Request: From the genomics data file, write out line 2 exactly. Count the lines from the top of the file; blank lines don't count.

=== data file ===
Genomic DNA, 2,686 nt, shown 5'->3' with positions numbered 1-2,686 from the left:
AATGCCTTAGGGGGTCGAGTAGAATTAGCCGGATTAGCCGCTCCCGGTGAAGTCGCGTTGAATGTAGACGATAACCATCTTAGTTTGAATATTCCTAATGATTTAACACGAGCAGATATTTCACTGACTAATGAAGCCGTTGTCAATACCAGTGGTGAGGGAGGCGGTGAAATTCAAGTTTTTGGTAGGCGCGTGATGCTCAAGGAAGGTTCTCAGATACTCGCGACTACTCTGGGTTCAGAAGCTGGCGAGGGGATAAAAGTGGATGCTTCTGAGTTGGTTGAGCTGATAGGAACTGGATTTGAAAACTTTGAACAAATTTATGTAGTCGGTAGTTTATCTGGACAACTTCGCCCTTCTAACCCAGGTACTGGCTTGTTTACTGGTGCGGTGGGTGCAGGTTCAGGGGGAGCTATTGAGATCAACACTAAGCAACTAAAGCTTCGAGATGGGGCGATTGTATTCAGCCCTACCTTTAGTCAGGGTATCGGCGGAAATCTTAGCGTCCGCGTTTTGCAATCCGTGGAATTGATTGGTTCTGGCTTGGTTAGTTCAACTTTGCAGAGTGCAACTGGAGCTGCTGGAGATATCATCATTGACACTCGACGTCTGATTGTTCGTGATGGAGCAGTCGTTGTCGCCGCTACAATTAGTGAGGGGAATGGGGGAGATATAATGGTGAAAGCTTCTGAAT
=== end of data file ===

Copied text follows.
AATGCCTTAGGGGGTCGAGTAGAATTAGCCGGATTAGCCGCTCCCGGTGAAGTCGCGTTGAATGTAGACGATAACCATCTTAGTTTGAATATTCCTAATGATTTAACACGAGCAGATATTTCACTGACTAATGAAGCCGTTGTCAATACCAGTGGTGAGGGAGGCGGTGAAATTCAAGTTTTTGGTAGGCGCGTGATGCTCAAGGAAGGTTCTCAGATACTCGCGACTACTCTGGGTTCAGAAGCTGGCGAGGGGATAAAAGTGGATGCTTCTGAGTTGGTTGAGCTGATAGGAACTGGATTTGAAAACTTTGAACAAATTTATGTAGTCGGTAGTTTATCTGGACAACTTCGCCCTTCTAACCCAGGTACTGGCTTGTTTACTGGTGCGGTGGGTGCAGGTTCAGGGGGAGCTATTGAGATCAACACTAAGCAACTAAAGCTTCGAGATGGGGCGATTGTATTCAGCCCTACCTTTAGTCAGGGTATCGGCGGAAATCTTAGCGTCCGCGTTTTGCAATCCGTGGAATTGATTGGTTCTGGCTTGGTTAGTTCAACTTTGCAGAGTGCAACTGGAGCTGCTGGAGATATCATCATTGACACTCGACGTCTGATTGTTCGTGATGGAGCAGTCGTTGTCGCCGCTACAATTAGTGAGGGGAATGGGGGAGATATAATGGTGAAAGCTTCTGAAT